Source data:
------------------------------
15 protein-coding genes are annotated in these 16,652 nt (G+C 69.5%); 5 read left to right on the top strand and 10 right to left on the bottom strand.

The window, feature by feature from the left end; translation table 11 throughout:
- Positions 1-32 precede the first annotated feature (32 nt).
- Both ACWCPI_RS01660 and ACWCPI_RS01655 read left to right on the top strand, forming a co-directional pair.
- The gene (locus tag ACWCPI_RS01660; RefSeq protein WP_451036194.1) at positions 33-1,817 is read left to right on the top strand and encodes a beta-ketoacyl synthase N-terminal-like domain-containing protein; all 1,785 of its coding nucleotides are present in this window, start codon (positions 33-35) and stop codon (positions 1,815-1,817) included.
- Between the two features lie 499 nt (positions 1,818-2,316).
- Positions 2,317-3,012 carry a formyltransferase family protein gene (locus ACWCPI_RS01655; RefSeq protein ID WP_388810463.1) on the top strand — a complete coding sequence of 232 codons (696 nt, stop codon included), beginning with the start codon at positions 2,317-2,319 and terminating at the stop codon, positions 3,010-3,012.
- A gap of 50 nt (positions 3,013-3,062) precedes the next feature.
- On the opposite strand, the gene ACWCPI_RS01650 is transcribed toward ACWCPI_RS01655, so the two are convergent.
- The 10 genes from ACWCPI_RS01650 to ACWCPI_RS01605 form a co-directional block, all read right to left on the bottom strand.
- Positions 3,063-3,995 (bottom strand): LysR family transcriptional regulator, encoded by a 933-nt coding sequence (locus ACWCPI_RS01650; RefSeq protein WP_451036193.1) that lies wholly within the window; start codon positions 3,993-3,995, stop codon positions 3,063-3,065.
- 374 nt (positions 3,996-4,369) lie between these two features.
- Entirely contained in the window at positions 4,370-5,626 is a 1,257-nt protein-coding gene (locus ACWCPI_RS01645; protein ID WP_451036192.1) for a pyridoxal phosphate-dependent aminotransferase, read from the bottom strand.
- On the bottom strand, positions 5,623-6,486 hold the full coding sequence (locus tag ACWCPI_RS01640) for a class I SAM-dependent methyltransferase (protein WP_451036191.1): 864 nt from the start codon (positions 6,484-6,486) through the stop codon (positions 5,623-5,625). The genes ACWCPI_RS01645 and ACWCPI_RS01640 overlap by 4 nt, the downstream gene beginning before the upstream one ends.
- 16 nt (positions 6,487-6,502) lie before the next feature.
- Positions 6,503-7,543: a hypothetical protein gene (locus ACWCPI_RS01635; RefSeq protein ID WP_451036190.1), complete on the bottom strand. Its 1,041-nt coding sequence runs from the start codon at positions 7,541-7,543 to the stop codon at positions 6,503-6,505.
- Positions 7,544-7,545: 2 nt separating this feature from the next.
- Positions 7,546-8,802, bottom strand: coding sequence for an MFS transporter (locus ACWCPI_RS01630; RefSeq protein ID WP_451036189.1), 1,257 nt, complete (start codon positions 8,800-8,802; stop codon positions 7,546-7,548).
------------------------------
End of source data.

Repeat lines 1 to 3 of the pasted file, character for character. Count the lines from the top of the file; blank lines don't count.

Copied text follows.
15 protein-coding genes are annotated in these 16,652 nt (G+C 69.5%); 5 read left to right on the top strand and 10 right to left on the bottom strand.

The window, feature by feature from the left end; translation table 11 throughout:
- Positions 1-32 precede the first annotated feature (32 nt).